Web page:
I left my former company HubSpot and ended up across the street at a small startup called Drift. And I’ve found that, much to my surprise, recruiting for a large, publicly traded company is quite different from recruiting for a 10-person startup.
HubSpot has an amazing culture, world class facilities, money, and a remarkable engineering team working on a world class product.
Drift is a scrappy little startup, and we’re still in the earliest stages of building our team, establishing our culture, creating our products, and growing a thriving customer base. Because we’re just getting started, we have the freedom to try new things. And one of the first things we want to experiment with is establishing a recruiting process that yields a truly diverse team.
Elias Torres (now a Drift co-founder) and I spent nearly three years working on building out HubSpot’s engineering team. We went from 25 folks on the engineering team to more than 150 by the time we moved on. And one of the problems we frequently wrestled with while we were there was how to achieve true diversity while recruiting for an engineering team. Our approach was to tackle the problem from a pipeline perspective, which meant that we focused heavily on college recruiting. We set a goal to hire a co-op/intern class one year that was 50% women and 50% men, for a total of 22 engineers in all. We achieved that goal and ended up hiring almost 10 people from that class and 5 were women.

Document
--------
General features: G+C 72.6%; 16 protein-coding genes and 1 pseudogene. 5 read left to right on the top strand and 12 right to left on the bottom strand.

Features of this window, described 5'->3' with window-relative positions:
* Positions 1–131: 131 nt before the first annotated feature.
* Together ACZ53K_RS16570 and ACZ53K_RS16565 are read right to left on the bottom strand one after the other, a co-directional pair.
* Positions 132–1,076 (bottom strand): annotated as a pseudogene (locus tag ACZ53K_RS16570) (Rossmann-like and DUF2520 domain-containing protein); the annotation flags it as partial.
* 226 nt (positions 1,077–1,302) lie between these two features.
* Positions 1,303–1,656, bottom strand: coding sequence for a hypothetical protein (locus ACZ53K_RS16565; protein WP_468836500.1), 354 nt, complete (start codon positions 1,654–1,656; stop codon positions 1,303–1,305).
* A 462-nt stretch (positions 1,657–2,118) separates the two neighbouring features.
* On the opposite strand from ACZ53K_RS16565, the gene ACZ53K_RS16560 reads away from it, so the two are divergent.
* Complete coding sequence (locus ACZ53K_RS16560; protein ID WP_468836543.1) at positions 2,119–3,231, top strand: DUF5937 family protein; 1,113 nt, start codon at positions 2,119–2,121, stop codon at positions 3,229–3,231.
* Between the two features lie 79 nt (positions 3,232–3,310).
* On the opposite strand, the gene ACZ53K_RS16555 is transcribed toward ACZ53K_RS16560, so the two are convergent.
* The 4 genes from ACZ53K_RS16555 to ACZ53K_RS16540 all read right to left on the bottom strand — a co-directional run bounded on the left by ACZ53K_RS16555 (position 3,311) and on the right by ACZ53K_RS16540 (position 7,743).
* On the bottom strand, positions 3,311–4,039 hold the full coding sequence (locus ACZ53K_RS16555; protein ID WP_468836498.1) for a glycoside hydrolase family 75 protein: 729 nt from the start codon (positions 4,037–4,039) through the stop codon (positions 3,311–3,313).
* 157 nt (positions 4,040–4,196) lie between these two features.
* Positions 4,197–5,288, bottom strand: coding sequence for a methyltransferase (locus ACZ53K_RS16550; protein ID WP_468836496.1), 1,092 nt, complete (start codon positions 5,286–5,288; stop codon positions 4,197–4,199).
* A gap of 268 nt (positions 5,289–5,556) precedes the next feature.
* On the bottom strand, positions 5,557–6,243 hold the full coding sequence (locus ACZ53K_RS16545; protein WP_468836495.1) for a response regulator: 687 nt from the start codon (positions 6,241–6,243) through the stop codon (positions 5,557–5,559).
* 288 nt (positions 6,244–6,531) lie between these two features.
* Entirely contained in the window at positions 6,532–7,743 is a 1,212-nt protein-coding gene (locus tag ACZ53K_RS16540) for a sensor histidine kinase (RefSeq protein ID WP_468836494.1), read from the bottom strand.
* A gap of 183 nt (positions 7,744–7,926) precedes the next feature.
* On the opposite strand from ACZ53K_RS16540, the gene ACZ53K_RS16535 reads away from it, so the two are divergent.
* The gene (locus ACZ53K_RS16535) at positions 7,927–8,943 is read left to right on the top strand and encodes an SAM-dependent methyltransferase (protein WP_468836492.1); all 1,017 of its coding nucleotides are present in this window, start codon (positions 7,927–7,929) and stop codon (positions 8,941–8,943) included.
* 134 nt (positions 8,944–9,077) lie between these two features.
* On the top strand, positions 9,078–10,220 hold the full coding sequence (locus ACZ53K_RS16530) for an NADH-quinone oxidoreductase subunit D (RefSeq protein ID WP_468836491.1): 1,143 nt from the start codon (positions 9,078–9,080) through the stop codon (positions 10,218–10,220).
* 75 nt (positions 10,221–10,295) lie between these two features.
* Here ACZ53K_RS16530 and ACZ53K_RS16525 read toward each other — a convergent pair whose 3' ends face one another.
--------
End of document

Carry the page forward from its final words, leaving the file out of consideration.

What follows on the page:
Here at Drift, we’ve realized that we have the opportunity to build the company with diversity in mind from the start. That doesn’t mean it’ll be easy, but by making it a priority today, we hope avoid a lot of potholes later. Studies show that diverse teams deliver better results. And we want our teams and our results to be a big part of what attracts candidates to our company, so it makes sense to go after that goal. We need to make diversity one of our competitive advantages, just like any other compelling perk of the job.
What attracted many engineers to us at HubSpot was our philosophy of creating small teams with big autonomy, giving them interesting problems to solve, and budget to support them in pursuing their goals. We were able to land both big-company engineers and engineers who loved small startups because of this unique blend of the best of both worlds: small teams nestled within an established, stable company. By creating the kind of workplace we thought our prospective candidates would enjoy, we were able to attract more of those scrappy engineers we love.
So recruiting at Drift is a bit different, but the all same principles apply. Here we need people who are willing to take the risk of working on a small team within a small, unproven company. We work with a little bit less structure and fewer resources, creating an environment where everybody pitches in with all aspects of growing a startup from scratch. With all these different needs, we need all different types of minds. And we want a diverse team to help us do that, so we’re starting with diversity from day one.
As everybody knows, the first employees at any company are the most crucial hires — I especially noticed this at HubSpot, where so many of those crucial early hires are still in place and contributing strongly to the company’s growth and success. We here at Drift are on the hunt for our own crucial first hires. Maybe one of them is reading this blog post right now. Is it you? Check out Drift and our open roles
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